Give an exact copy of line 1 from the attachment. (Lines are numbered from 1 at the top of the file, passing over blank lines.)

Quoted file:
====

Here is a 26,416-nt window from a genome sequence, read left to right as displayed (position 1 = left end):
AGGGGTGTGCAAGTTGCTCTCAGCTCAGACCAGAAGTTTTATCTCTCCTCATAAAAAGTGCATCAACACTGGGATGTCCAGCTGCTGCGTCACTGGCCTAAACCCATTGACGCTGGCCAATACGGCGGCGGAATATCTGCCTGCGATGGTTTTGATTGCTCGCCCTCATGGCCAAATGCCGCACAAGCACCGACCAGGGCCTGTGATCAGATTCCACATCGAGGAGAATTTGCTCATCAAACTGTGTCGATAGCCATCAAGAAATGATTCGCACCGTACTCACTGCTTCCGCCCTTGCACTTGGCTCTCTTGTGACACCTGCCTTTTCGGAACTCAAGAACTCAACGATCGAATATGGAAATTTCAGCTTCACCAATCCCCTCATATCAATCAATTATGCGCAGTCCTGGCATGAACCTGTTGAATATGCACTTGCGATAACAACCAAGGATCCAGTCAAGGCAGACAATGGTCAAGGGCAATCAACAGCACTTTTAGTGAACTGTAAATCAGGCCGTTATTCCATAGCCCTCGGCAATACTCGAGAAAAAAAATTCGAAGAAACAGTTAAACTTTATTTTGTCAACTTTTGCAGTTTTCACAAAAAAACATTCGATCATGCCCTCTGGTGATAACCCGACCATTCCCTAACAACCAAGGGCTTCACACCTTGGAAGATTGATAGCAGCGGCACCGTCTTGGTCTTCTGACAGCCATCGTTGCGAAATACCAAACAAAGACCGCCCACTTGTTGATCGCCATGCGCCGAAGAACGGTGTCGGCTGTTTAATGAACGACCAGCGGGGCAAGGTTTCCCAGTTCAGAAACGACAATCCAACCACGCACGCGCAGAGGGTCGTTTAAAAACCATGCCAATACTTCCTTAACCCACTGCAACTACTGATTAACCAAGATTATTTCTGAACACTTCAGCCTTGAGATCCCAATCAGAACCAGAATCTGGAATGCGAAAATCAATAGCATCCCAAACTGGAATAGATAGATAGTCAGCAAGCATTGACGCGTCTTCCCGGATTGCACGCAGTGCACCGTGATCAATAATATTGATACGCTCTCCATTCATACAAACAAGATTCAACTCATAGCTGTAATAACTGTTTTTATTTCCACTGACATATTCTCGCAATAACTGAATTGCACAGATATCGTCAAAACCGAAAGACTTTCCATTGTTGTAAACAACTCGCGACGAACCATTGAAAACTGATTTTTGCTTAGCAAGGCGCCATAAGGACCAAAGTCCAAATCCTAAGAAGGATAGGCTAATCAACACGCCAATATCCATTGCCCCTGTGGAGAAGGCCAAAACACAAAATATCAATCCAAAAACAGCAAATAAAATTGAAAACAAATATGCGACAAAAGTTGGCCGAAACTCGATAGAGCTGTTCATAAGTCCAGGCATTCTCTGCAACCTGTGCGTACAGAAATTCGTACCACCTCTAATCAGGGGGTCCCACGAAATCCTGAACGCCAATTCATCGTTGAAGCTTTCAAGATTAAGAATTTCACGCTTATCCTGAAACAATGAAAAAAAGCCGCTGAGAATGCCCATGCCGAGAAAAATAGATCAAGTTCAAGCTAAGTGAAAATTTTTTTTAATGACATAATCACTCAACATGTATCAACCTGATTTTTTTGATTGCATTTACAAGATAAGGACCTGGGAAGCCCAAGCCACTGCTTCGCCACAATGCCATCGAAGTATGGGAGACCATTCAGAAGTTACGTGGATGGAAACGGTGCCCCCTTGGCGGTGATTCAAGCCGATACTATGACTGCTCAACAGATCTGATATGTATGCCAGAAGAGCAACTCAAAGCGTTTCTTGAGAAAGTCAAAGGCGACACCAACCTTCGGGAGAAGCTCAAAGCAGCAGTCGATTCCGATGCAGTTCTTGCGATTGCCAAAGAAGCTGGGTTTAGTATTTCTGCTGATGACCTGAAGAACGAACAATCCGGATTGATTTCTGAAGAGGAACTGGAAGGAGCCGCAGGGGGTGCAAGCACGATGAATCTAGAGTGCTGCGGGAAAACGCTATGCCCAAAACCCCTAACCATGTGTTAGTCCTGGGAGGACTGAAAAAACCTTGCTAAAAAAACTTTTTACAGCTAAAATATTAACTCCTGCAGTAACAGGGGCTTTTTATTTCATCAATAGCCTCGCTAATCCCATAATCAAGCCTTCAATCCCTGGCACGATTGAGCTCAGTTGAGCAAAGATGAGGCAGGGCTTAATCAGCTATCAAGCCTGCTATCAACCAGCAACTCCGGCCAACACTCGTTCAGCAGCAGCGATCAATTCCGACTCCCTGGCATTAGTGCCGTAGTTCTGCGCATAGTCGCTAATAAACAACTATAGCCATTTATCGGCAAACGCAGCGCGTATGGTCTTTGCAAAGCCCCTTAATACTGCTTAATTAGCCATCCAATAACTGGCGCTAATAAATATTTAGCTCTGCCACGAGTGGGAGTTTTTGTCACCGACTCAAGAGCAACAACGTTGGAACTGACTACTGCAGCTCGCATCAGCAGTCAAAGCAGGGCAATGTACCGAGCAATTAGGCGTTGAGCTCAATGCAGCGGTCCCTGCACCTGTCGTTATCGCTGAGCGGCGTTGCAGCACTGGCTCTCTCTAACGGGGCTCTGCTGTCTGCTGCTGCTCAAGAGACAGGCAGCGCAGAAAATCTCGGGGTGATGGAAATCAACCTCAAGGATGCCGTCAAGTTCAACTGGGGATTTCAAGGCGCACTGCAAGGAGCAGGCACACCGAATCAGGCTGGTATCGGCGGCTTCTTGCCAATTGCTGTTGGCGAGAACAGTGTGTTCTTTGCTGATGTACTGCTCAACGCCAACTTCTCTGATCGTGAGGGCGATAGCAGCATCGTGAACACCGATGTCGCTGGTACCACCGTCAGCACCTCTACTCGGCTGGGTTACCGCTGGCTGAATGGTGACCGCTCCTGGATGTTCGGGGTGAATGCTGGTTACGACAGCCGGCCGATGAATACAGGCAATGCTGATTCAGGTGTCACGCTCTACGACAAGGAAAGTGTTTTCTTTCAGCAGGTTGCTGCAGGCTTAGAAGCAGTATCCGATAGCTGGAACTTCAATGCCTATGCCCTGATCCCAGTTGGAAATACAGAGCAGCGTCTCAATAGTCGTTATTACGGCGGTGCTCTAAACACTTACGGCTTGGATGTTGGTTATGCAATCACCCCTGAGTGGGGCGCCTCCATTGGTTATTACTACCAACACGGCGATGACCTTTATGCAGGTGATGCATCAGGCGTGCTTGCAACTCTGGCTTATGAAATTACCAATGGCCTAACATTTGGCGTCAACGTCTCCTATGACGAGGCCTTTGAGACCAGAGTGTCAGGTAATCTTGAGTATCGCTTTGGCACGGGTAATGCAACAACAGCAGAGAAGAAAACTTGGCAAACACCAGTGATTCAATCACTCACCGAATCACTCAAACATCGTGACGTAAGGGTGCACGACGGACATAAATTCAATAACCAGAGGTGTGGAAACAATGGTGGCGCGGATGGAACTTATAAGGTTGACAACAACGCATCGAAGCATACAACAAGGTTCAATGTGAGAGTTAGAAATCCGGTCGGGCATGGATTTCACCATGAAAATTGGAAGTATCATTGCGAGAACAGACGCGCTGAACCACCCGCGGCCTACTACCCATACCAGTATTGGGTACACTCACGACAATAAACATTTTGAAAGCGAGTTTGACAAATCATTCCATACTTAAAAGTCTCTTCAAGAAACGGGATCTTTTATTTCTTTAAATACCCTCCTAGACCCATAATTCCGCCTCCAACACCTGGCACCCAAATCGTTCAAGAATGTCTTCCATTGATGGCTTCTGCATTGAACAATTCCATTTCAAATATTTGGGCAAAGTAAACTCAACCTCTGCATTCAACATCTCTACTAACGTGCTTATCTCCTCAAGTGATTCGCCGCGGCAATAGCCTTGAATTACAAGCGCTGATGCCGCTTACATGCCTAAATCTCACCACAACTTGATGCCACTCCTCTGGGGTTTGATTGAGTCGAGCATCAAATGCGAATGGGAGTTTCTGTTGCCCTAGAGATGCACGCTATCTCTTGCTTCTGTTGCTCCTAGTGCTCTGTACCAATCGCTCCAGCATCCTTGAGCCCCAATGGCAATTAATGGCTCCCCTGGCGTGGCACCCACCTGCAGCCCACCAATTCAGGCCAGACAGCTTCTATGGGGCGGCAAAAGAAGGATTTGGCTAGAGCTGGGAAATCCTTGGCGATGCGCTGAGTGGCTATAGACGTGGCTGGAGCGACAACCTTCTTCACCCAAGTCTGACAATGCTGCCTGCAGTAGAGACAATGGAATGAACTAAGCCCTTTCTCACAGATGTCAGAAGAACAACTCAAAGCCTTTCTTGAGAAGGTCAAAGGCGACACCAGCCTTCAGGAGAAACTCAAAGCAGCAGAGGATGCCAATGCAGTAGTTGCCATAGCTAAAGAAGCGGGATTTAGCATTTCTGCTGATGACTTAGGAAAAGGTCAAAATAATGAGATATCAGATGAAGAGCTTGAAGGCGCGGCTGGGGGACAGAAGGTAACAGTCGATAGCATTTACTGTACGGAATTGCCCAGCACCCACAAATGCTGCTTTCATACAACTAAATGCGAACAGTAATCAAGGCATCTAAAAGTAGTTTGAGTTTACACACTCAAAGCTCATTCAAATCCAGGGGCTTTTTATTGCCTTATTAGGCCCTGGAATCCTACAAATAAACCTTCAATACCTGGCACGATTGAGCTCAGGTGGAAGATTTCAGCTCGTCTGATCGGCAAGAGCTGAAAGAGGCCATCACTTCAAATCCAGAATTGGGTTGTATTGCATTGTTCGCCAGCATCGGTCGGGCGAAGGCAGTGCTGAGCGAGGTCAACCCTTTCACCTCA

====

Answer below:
Here is a 26,416-nt window from a genome sequence, read left to right as displayed (position 1 = left end):